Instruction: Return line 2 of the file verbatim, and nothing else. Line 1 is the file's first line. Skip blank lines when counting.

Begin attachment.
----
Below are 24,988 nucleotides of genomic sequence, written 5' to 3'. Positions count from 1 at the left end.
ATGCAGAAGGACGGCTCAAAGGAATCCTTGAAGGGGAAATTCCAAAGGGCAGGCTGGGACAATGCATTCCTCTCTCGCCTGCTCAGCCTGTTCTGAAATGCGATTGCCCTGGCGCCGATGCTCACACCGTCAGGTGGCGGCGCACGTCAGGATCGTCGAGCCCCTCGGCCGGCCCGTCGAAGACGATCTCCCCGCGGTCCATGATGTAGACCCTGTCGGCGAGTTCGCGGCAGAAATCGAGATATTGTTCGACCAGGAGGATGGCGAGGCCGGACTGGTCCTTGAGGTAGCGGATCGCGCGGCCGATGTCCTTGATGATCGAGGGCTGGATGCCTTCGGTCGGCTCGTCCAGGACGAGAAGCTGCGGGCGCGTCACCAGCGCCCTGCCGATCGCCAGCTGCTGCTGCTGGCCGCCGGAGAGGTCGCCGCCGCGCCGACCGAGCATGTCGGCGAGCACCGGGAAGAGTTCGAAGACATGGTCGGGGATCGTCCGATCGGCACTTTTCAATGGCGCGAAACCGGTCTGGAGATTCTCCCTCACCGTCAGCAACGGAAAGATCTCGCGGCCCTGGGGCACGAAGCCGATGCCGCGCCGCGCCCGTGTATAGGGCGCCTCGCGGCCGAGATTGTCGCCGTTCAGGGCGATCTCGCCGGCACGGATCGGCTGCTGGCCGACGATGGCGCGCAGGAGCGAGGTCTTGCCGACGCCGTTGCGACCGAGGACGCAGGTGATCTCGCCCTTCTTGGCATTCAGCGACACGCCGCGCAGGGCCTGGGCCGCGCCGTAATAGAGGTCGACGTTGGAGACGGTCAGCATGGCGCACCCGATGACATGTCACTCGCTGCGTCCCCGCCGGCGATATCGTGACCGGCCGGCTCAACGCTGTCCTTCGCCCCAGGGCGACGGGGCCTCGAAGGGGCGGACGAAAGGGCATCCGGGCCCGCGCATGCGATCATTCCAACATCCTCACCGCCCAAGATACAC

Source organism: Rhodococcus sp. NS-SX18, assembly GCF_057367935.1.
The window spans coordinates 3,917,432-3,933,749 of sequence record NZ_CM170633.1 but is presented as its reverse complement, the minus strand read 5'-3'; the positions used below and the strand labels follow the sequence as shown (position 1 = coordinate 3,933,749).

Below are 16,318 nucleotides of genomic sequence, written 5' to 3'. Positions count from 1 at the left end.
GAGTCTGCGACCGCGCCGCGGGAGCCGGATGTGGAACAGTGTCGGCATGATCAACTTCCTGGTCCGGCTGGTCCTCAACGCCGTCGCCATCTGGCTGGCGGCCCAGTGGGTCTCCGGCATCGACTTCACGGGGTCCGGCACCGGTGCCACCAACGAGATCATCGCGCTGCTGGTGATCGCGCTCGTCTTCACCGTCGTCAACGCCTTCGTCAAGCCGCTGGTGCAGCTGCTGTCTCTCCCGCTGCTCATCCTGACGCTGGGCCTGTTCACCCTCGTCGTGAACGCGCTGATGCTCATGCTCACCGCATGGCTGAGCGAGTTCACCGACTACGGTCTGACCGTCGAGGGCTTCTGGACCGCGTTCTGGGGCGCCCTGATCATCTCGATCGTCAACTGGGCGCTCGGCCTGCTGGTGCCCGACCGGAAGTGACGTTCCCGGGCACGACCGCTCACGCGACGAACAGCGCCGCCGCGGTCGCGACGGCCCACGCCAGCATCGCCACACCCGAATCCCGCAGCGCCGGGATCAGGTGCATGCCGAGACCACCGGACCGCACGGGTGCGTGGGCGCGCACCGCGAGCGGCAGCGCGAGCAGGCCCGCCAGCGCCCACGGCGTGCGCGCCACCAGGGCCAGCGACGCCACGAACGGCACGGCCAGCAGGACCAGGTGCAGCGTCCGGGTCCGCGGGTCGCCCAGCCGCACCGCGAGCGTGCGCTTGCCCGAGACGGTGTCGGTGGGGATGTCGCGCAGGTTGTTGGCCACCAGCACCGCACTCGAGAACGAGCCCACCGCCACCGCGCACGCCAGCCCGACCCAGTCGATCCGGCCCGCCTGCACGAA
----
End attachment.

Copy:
ATGCAGAAGGACGGCTCAAAGGAATCCTTGAAGGGGAAATTCCAAAGGGCAGGCTGGGACAATGCATTCCTCTCTCGCCTGCTCAGCCTGTTCTGAAATGCGATTGCCCTGGCGCCGATGCTCACACCGTCAGGTGGCGGCGCACGTCAGGATCGTCGAGCCCCTCGGCCGGCCCGTCGAAGACGATCTCCCCGCGGTCCATGATGTAGACCCTGTCGGCGAGTTCGCGGCAGAAATCGAGATATTGTTCGACCAGGAGGATGGCGAGGCCGGACTGGTCCTTGAGGTAGCGGATCGCGCGGCCGATGTCCTTGATGATCGAGGGCTGGATGCCTTCGGTCGGCTCGTCCAGGACGAGAAGCTGCGGGCGCGTCACCAGCGCCCTGCCGATCGCCAGCTGCTGCTGCTGGCCGCCGGAGAGGTCGCCGCCGCGCCGACCGAGCATGTCGGCGAGCACCGGGAAGAGTTCGAAGACATGGTCGGGGATCGTCCGATCGGCACTTTTCAATGGCGCGAAACCGGTCTGGAGATTCTCCCTCACCGTCAGCAACGGAAAGATCTCGCGGCCCTGGGGCACGAAGCCGATGCCGCGCCGCGCCCGTGTATAGGGCGCCTCGCGGCCGAGATTGTCGCCGTTCAGGGCGATCTCGCCGGCACGGATCGGCTGCTGGCCGACGATGGCGCGCAGGAGCGAGGTCTTGCCGACGCCGTTGCGACCGAGGACGCAGGTGATCTCGCCCTTCTTGGCATTCAGCGACACGCCGCGCAGGGCCTGGGCCGCGCCGTAATAGAGGTCGACGTTGGAGACGGTCAGCATGGCGCACCCGATGACATGTCACTCGCTGCGTCCCCGCCGGCGATATCGTGACCGGCCGGCTCAACGCTGTCCTTCGCCCCAGGGCGACGGGGCCTCGAAGGGGCGGACGAAAGGGCATCCGGGCCCGCGCATGCGATCATTCCAACATCCTCACCGCCCAAGATACAC